Google

More people would fit on a plane if they would sit on hinged bike saddles.

In an application with the U.S. Patent and Trademark Office, Airbus has sought a patent for an innovation in airplane seating—hinged bike saddles. 

The European airplane maker filed the application–officially named “Seating device comprising a forward-foldable backrest”—with the USPTO on June 12, 2014. Among the application’s claims is the seat’s ability to “avoid providing an excessive necessary distance” between seats—AKA legroom. Among the application’s omissions is a tray table (or even a cup holder).

More seats on a plane can mean more revenue for an airline even after a ticket-price reductions to account for the less-desirable seating arrangement. (Current regulations in the US and European Union require certain numbers of cabin crew per passenger, so there would be higher labor costs for cramming in people this way.)

There is also no guarantee that such a configuration would pass muster with aviation safety authorities. European discount airline Ryanair in 2012 said a regulator thwarted its plan to sell standing-only airplane tickets and provide handrails and straps for passengers.

A spokeswoman for Airbus told the L.A. Times that the filing is conceptual and “Many, if not most, of these concepts will never be developed, but in case the future of commercial aviation makes one of our patents relevant, our work is protected.”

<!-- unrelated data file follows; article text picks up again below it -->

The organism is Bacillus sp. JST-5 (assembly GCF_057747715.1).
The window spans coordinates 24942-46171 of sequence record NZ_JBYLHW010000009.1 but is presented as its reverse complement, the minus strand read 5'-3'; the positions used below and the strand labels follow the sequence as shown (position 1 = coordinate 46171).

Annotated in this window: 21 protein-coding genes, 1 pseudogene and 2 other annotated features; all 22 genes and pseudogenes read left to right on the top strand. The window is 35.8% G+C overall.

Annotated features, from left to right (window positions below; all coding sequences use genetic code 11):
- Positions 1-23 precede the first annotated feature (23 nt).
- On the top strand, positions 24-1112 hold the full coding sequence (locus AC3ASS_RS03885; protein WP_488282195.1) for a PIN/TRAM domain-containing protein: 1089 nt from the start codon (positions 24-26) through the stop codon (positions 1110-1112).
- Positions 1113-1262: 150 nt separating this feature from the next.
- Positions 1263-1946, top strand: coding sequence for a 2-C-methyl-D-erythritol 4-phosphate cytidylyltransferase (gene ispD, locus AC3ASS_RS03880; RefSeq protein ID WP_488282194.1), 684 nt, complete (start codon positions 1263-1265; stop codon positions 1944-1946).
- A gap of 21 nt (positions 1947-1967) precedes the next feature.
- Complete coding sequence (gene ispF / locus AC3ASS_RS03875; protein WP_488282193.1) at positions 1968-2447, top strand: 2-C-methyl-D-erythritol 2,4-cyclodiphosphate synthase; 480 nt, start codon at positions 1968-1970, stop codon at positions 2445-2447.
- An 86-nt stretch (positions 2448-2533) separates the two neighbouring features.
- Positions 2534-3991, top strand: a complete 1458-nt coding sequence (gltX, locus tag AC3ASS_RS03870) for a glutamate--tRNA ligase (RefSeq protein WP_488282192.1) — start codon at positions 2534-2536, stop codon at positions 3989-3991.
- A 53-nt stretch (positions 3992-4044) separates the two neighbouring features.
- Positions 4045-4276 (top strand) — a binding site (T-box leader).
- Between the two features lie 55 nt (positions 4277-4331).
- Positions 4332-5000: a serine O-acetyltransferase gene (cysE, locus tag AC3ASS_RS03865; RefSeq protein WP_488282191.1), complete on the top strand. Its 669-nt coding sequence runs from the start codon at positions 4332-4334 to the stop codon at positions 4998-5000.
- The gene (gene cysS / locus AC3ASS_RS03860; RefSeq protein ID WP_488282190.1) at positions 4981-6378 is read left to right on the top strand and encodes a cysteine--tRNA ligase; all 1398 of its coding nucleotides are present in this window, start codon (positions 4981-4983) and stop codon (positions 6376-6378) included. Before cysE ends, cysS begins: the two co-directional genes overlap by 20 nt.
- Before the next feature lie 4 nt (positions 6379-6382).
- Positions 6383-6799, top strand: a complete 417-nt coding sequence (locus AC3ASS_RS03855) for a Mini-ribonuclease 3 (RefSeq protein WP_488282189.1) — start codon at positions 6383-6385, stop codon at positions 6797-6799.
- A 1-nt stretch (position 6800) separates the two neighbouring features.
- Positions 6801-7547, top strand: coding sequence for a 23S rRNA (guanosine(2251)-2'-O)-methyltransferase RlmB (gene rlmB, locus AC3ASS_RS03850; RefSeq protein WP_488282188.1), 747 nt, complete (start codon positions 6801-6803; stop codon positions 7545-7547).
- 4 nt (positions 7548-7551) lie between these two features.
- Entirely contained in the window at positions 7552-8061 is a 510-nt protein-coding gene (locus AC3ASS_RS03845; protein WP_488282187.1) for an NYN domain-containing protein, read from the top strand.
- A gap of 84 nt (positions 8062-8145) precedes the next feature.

Airbus is not the only company thinking about new ways squeeze more passengers onto a plane. Other recent ideas include adjustable-width “hammock seats,” seats that keep a passenger partially standing, and configurations that are lofted over another.
 
As the success of Ryanair in Europe and Spirit Airlines in the US has shown, many passengers are be willing to give up traditional comforts while flying for a cheaper fare. These seats might be just what the budget traveler are looking for.
 
 

About the Author

Most Popular

  1. Equity

    Berlin Will Freeze Rents for Five Years

    Local lawmakers agreed to one of Europe’s most radical rental laws, but it sets the stage for a battle with Germany’s national government.

  2. A photo of a Google employee on a bicycle.
    Equity

    How Far Will Google’s Billion-Dollar Bay Area Housing Plan Go?

    The single largest commitment by a private employer to address the Bay Area’s acute affordable housing crisis is unique in its focus on land redevelopment.

  3. A photo of Madrid's Gran Via
    Environment

    Is This the End of the Road for Madrid’s Car Ban?

    With more conservative leadership moving in after elections, the Spanish capital’s pollution-fighting regulations on private vehicles may be in danger.

  4. Environment

    Paris Wants to Grow ‘Urban Forests’ at Famous Landmarks

    The city plans to fill some small but treasured sites with trees—a climate strategy that may also change the way Paris frames its architectural heritage.

  5. A photo of a new apartment building under construction in Boston.
    Equity

    In Massachusetts, a ‘Paper Wall’ of Zoning Is Blocking New Housing

    Despite the area’s progressive politics, NIMBY-minded residents in and around Boston are skilled in keeping multi-family housing at bay.

×